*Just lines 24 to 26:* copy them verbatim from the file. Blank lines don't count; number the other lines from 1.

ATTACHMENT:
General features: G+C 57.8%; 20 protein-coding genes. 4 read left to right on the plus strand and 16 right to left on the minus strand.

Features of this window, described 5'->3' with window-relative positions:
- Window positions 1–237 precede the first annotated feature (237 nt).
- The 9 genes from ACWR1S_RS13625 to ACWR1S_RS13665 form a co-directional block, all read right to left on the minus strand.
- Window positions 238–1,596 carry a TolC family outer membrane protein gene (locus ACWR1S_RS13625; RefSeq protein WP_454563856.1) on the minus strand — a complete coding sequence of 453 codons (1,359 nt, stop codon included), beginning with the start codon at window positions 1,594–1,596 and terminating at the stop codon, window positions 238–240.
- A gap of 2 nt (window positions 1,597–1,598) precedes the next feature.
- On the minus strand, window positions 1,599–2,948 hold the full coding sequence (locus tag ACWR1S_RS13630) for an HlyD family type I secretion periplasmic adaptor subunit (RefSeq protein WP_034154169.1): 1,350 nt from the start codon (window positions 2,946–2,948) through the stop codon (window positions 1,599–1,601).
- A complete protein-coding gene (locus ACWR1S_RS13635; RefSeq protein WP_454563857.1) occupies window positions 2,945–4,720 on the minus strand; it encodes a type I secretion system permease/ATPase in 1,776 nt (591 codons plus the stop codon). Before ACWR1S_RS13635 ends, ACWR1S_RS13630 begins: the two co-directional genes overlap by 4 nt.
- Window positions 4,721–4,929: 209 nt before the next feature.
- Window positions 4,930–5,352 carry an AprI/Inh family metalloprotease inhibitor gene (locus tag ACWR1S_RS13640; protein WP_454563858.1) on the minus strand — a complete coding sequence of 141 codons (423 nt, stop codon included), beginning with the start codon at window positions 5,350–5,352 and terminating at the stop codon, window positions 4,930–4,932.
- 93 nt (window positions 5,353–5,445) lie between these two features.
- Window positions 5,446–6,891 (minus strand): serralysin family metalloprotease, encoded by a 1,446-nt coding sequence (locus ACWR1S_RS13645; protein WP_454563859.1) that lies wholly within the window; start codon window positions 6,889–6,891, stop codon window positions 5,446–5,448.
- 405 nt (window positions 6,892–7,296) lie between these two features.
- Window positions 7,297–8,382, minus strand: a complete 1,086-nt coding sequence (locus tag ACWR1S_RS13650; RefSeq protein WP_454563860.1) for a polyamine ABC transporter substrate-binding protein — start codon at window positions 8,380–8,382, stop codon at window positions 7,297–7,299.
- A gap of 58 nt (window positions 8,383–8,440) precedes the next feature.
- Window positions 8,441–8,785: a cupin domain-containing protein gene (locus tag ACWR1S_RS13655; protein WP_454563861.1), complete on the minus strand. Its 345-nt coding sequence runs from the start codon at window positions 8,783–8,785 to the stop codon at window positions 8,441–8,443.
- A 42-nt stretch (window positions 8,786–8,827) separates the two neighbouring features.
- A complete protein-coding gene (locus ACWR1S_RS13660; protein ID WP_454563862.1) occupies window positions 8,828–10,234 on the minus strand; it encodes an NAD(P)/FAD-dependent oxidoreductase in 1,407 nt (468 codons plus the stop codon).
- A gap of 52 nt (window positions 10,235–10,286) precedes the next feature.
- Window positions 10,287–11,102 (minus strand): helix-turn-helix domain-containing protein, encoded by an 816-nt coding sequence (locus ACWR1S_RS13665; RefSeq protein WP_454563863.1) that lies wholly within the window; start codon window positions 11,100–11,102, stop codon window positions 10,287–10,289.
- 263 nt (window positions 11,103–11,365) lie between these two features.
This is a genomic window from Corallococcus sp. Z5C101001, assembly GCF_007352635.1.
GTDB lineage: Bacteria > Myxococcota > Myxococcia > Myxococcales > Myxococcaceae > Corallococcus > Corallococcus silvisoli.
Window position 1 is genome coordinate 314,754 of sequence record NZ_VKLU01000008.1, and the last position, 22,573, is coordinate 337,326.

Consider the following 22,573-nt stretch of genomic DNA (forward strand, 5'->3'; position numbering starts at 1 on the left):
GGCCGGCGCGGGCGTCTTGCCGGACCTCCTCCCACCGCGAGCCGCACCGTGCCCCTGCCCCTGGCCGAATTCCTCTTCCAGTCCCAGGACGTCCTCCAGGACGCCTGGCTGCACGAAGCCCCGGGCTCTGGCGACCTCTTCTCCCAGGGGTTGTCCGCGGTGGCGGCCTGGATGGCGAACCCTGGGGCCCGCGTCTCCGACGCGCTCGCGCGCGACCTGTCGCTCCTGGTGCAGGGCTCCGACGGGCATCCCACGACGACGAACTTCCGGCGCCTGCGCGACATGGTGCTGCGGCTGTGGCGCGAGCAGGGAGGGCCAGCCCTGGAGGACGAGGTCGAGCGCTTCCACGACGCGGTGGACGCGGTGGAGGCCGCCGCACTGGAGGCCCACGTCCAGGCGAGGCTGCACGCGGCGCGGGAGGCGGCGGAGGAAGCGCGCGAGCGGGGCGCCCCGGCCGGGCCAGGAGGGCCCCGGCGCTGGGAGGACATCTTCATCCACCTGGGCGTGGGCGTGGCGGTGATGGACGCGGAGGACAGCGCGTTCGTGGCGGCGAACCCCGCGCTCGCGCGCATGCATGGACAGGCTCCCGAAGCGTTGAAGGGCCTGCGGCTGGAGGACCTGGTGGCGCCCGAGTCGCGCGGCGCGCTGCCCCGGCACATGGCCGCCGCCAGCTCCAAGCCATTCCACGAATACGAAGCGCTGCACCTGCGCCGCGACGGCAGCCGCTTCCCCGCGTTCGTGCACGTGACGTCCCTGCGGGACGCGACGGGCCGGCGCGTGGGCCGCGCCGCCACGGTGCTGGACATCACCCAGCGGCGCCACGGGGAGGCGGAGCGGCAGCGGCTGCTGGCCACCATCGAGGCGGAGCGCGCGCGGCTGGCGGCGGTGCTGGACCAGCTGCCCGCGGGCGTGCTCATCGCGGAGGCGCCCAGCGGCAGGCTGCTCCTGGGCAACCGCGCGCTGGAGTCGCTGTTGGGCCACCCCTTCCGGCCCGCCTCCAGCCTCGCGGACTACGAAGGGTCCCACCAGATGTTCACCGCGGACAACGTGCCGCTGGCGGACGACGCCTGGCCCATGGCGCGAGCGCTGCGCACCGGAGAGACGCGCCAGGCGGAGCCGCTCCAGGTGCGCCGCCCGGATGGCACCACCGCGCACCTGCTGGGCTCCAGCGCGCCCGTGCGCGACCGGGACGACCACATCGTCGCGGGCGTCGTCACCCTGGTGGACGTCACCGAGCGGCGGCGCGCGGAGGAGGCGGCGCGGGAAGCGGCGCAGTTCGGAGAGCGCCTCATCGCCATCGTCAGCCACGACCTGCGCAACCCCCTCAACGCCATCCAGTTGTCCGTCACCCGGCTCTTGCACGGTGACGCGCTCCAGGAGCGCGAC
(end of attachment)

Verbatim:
Window position 1 is genome coordinate 314,754 of sequence record NZ_VKLU01000008.1, and the last position, 22,573, is coordinate 337,326.

Consider the following 22,573-nt stretch of genomic DNA (forward strand, 5'->3'; position numbering starts at 1 on the left):
GGCCGGCGCGGGCGTCTTGCCGGACCTCCTCCCACCGCGAGCCGCACCGTGCCCCTGCCCCTGGCCGAATTCCTCTTCCAGTCCCAGGACGTCCTCCAGGACGCCTGGCTGCACGAAGCCCCGGGCTCTGGCGACCTCTTCTCCCAGGGGTTGTCCGCGGTGGCGGCCTGGATGGCGAACCCTGGGGCCCGCGTCTCCGACGCGCTCGCGCGCGACCTGTCGCTCCTGGTGCAGGGCTCCGACGGGCATCCCACGACGACGAACTTCCGGCGCCTGCGCGACATGGTGCTGCGGCTGTGGCGCGAGCAGGGAGGGCCAGCCCTGGAGGACGAGGTCGAGCGCTTCCACGACGCGGTGGACGCGGTGGAGGCCGCCGCACTGGAGGCCCACGTCCAGGCGAGGCTGCACGCGGCGCGGGAGGCGGCGGAGGAAGCGCGCGAGCGGGGCGCCCCGGCCGGGCCAGGAGGGCCCCGGCGCTGGGAGGACATCTTCATCCACCTGGGCGTGGGCGTGGCGGTGATGGACGCGGAGGACAGCGCGTTCGTGGCGGCGAACCCCGCGCTCGCGCGCATGCATGGACAGGCTCCCGAAGCGTTGAAGGGCCTGCGGCTGGAGGACCTGGTGGCGCCCGAGTCGCGCGGCGCGCTGCCCCGGCACATGGCCGCCGCCAGCTCCAAGCCATTCCACGAATACGAAGCGCTGCACCTGCGCCGCGACGGCAGCCGCTTCCCCGCGTTCGTGCACGTGACGTCCCTGCGGGACGCGACGGGCCGGCGCGTGGGCCGCGCCGCCACGGTGCTGGACATCACCCAGCGGCGCCACGGGGAGGCGGAGCGGCAGCGGCTGCTGGCCACCATCGAGGCGGAGCGCGCGCGGCTGGCGGCGGTGCTGGACCAGCTGCCCGCGGGCGTGCTCATCGCGGAGGCGCCCAGCGGCAGGCTGCTCCTGGGCAACCGCGCGCTGGAGTCGCTGTTGGGCCACCCCTTCCGGCCCGCCTCCAGCCTCGCGGACTACGAAGGGTCCCACCAGATGTTCACCGCGGACAACGTGCCGCTGGCGGACGACGCCTGGCCCATGGCGCGAGCGCTGCGCACCGGAGAGACGCGCCAGGCGGAGCCGCTCCAGGTGCGCCGCCCGGATGGCACCACCGCGCACCTGCTGGGCTCCAGCGCGCCCGTGCGCGACCGGGACGACCACATCGTCGCGGGCGTCGTCACCCTGGTGGACGTCACCGAGCGGCGGCGCGCGGAGGAGGCGGCGCGGGAAGCGGCGCAGTTCGGAGAGCGCCTCATCGCCATCGTCAGCCACGACCTGCGCAACCCCCTCAACGCCATCCAGTTGTCCGTCACCCGGCTCTTGCACGGTGACGCGCTCCAGGAGCGCGAC